Cyber war almost as dangerous as nuclear war


The FBI is looking at people with suspected links to al Qaeda who have shown interest in mounting an attack on computer systems that control critical U.S. infrastructure according to a senior official. While there is no evidence that terrorist groups have developed sophisticated cyber-attack capabilities, a lack of security protections in the U.S. computer software increases the likelihood that terrorists could execute attacks in the future, the official warned. If terrorists were to amass such capabilities, they would be wieled with ” destructive and deadly intent,” according to the FBI’s Cyber Division.

Some experts have said that cyber attacks pose the greatest threat to the United States after nuclear war and weapons of mass destruction-and they are increasingly hard to prevent. The experts warn of “cybergeddon”, in which an advanced economy-where almost everything of importance is linked to or controlled by computers-falls prey to hackers, with catastrophic results.

The deputy secretary for public safety in New York State described “a huge threat out there” against everything from banking institutions to water systems to dams.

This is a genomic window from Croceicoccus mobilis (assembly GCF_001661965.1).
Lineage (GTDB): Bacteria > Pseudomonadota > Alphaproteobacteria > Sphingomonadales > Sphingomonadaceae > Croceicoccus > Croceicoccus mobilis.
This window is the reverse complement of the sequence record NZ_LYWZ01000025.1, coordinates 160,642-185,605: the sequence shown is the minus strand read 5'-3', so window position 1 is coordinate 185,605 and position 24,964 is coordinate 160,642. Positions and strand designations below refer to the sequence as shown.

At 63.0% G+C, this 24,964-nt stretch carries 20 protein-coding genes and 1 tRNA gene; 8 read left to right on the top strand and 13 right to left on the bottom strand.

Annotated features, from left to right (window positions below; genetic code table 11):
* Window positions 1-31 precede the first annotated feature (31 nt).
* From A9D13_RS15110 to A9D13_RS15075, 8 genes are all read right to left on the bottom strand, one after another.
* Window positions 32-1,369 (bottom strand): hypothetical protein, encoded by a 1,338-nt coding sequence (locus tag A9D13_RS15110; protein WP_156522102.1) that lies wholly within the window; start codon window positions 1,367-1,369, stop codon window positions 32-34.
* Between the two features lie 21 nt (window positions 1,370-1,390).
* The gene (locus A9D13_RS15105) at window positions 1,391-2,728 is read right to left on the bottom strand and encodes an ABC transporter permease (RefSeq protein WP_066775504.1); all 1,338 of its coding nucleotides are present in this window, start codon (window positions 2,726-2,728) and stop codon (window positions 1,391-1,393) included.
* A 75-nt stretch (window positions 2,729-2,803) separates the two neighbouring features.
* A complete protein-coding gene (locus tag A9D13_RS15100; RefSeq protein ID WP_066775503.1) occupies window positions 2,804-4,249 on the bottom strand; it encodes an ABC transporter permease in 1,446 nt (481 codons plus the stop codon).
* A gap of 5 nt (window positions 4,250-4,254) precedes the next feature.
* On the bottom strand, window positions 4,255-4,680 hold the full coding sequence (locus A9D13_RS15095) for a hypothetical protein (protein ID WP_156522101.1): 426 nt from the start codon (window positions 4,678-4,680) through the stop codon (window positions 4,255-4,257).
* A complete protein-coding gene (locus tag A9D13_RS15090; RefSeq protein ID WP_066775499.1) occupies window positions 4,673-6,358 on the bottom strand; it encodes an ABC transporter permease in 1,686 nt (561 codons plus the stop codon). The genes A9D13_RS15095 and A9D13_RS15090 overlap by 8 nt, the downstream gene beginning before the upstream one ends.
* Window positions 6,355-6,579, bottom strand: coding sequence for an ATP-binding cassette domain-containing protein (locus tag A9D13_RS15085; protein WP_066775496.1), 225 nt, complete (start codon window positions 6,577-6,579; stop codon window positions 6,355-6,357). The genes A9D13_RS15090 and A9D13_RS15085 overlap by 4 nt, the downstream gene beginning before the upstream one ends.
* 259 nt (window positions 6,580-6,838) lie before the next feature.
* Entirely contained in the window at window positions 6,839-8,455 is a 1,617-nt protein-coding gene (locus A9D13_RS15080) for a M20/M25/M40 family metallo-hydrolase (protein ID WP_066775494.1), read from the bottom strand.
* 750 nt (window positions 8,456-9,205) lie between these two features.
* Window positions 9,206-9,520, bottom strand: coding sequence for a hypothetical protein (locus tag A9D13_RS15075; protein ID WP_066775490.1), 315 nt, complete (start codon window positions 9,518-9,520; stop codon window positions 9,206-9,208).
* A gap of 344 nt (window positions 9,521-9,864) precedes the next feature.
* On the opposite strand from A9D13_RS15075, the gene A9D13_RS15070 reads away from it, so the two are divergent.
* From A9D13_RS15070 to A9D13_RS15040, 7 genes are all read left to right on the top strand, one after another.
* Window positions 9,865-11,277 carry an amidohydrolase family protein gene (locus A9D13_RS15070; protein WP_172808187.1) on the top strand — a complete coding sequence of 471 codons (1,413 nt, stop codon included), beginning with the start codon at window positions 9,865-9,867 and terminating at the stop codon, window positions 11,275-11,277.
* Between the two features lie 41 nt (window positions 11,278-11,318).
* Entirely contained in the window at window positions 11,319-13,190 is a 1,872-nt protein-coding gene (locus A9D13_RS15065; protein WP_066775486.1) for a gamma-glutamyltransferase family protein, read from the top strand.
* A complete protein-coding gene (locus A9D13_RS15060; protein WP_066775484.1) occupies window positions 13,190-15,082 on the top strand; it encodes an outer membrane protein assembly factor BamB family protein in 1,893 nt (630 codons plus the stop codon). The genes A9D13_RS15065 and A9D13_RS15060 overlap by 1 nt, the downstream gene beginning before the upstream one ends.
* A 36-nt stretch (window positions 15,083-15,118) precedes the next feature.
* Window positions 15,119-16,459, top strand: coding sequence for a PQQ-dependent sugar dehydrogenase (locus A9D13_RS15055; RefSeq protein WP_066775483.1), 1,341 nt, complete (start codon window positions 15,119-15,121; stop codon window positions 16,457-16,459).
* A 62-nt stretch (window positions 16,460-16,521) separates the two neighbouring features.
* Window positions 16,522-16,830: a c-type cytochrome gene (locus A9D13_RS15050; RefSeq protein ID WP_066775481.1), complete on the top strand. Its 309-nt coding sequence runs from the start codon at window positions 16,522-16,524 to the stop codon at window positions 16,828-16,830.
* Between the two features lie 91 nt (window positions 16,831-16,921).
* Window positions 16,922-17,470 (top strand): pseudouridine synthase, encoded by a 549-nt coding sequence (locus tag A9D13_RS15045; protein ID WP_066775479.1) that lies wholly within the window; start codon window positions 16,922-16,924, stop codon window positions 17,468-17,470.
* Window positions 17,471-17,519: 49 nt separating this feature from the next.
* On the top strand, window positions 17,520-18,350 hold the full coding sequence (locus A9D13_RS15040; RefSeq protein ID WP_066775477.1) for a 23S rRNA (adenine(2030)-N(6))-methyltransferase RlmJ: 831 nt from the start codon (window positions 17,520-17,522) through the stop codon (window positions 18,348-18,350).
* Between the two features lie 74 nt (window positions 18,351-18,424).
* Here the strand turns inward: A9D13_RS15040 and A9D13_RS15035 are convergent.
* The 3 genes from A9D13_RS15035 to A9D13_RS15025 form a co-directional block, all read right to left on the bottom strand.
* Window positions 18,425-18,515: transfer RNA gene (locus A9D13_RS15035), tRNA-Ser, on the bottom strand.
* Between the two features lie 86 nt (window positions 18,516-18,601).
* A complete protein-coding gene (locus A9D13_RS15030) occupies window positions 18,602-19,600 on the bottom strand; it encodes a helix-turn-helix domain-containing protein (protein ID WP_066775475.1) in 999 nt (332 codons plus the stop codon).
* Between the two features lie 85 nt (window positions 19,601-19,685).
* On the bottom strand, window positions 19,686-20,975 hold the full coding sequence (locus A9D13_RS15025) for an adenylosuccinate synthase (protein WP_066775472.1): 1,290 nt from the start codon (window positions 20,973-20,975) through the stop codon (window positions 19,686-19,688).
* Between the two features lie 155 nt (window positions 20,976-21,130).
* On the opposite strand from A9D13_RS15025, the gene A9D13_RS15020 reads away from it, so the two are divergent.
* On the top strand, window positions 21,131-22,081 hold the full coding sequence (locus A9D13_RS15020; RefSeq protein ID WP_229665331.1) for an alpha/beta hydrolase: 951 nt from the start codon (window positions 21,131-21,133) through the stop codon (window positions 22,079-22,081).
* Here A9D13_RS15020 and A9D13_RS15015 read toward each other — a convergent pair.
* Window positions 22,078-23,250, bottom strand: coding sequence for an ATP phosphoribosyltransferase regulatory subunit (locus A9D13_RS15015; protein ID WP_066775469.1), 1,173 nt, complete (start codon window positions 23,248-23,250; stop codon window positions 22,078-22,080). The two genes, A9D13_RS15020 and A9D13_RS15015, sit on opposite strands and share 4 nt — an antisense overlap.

Computer hacking-once something of a sport for brilliant delinquents-is rapidly evolving around the world as a weapon of war. Russian hackers allegedly mounted huge assaults on internet networks in Estonia and Georgia last year, while Palestinian sympathizers have orchestrated attacks against Israeli websites.

A spokesperson with Global Terror Alert said websites and social networking tools already allow underground Islamist leaders and militant organizations to recruit and communicate in safety worldwide.

Jihadist websites can be destroyed, but “you knock one out and another pops up the next day”, according to the Global Terror Alert organization. Young militants are learning to code software and are getting help from freelance experts who may have nothing to do with Islamist causes.

Final thought: The FBI is leaving no stone unturned when it comes to al Qaeda. Its now looking into whether the terrorist organization could attack the U.S. by launching a cyberattack, aiming for an online 9/11.

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